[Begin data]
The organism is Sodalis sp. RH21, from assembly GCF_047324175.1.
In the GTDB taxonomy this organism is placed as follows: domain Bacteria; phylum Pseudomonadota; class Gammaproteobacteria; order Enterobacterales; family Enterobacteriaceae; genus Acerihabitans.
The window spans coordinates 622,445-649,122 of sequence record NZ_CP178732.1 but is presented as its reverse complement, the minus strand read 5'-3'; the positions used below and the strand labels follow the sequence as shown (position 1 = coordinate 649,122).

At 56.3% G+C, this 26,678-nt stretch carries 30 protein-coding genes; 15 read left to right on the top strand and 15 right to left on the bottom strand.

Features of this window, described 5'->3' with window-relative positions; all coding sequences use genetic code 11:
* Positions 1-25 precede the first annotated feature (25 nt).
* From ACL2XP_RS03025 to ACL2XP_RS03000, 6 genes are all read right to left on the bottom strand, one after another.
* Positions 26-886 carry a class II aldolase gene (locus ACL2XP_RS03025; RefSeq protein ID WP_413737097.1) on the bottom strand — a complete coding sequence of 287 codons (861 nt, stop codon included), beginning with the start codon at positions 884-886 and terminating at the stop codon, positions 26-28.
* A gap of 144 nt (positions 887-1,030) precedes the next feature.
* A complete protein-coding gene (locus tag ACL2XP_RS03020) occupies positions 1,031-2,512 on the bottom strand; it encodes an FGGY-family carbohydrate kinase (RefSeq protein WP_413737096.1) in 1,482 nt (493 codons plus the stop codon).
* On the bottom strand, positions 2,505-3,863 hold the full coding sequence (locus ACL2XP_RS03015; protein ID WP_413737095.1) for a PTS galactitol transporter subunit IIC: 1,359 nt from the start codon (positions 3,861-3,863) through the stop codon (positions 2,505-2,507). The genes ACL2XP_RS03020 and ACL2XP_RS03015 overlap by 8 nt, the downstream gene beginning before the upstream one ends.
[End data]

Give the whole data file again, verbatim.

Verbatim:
The organism is Sodalis sp. RH21, from assembly GCF_047324175.1.
In the GTDB taxonomy this organism is placed as follows: domain Bacteria; phylum Pseudomonadota; class Gammaproteobacteria; order Enterobacterales; family Enterobacteriaceae; genus Acerihabitans.
The window spans coordinates 622,445-649,122 of sequence record NZ_CP178732.1 but is presented as its reverse complement, the minus strand read 5'-3'; the positions used below and the strand labels follow the sequence as shown (position 1 = coordinate 649,122).

At 56.3% G+C, this 26,678-nt stretch carries 30 protein-coding genes; 15 read left to right on the top strand and 15 right to left on the bottom strand.

Features of this window, described 5'->3' with window-relative positions; all coding sequences use genetic code 11:
* Positions 1-25 precede the first annotated feature (25 nt).
* From ACL2XP_RS03025 to ACL2XP_RS03000, 6 genes are all read right to left on the bottom strand, one after another.
* Positions 26-886 carry a class II aldolase gene (locus ACL2XP_RS03025; RefSeq protein ID WP_413737097.1) on the bottom strand — a complete coding sequence of 287 codons (861 nt, stop codon included), beginning with the start codon at positions 884-886 and terminating at the stop codon, positions 26-28.
* A gap of 144 nt (positions 887-1,030) precedes the next feature.
* A complete protein-coding gene (locus tag ACL2XP_RS03020) occupies positions 1,031-2,512 on the bottom strand; it encodes an FGGY-family carbohydrate kinase (RefSeq protein WP_413737096.1) in 1,482 nt (493 codons plus the stop codon).
* On the bottom strand, positions 2,505-3,863 hold the full coding sequence (locus ACL2XP_RS03015; protein ID WP_413737095.1) for a PTS galactitol transporter subunit IIC: 1,359 nt from the start codon (positions 3,861-3,863) through the stop codon (positions 2,505-2,507). The genes ACL2XP_RS03020 and ACL2XP_RS03015 overlap by 8 nt, the downstream gene beginning before the upstream one ends.